Ancient Fare: Pinto Bean Cakes with Cracked Wheat in Sour Cream

Life magazine’s 1958 Picture Cook Book presents the reader with a vast array of nourishing traditional dishes. One chapter, entitled “Ancient Fare,” contains dozens of simple, yet delicious, recipes for legumes and grains. “All of these foods are best in simple recipes,” states the introduction to the chapter. “Their flavor is brought out by straightforward butter and herb sauces,” it continues, “but it can be enhanced by the addition of mushrooms, sour cream, almonds or pungent sweet and sour sauce. Cracked wheat, buckwheat groats and pearl barley are coarser than the usual breakfast cereals and consequently have more flavor and texture. The nutty taste of wheat and buckwheat makes them excellent side dishes with hearty beef roasts, and delicately flavored barley does particularly well with ham. These foods are often as good cold as they are hot.”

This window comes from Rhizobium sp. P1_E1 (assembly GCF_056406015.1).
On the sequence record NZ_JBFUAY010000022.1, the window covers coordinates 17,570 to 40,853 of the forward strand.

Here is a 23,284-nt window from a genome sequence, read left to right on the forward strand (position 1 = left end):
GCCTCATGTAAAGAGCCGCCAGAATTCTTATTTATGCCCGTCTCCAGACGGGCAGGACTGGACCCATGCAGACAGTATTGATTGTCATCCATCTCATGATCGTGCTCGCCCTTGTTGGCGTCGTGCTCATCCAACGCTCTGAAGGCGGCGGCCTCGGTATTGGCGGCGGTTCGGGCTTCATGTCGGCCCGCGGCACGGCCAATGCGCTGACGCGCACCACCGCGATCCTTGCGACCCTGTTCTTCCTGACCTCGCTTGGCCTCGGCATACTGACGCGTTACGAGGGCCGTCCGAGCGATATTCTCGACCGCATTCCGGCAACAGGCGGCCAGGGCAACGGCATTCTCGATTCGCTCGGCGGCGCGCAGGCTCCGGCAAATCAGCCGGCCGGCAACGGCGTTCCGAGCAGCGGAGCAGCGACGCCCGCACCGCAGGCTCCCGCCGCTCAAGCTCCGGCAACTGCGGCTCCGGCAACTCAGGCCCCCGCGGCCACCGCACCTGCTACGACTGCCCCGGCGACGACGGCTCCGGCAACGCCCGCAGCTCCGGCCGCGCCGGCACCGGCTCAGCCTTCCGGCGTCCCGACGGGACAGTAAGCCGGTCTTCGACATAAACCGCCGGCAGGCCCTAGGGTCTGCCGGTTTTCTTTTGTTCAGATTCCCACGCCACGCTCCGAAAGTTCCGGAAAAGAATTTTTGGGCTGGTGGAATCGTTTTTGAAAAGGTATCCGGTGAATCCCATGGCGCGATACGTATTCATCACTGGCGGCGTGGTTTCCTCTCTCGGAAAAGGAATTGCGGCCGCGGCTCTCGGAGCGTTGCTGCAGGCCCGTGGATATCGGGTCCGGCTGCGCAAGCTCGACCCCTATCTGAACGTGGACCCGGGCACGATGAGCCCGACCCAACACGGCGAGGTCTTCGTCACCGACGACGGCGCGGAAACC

Below is a recipe from the Picture Cook Book for pinto bean cakes with cracked wheat in sour cream. Both dishes are economical and filling.

Pinto Bean Cakes

2 cups dried pinto beans
1/4 teaspoon crushed red pepper or 1 chili pepper, minced
2 garlic cloves, chopped
1/2 cup butter
1 teaspoon salt

Soak beans overnight in water to cover. Simmer them in the soaking water with salt for 2 hours. Drain beans and chop them coarsely or put them through a food grinder using a coarse blade. Add red pepper and garlic. Shape into 12 cakes and saute in butter for 10 minutes or until golden brown. Lima, navy or Great Northern beans may be substituted for pinto beans.

Cracked Wheat with Sour Cream

2 cups cracked wheat
1 cup sour cream
1/2 cup butter
1/2 cup olive oil
3 cups chicken bouillon [can substitute vegetable bouillon]

Saute mushrooms and onion in butter for five minutes or until lightly browned, stirring occasionally. Add cracked wheat and cook for 5 minutes, stirring constantly. Add bouillon, salt and pepper. Bring to a boil, reduce heat, cover and simmer 30 minutes, stirring occasionally. Serves 6.


Baumgarthuber, Christine. Fermented Foods: The History and Science of a Microbiological Wonder. Reaktion Books, 2021.

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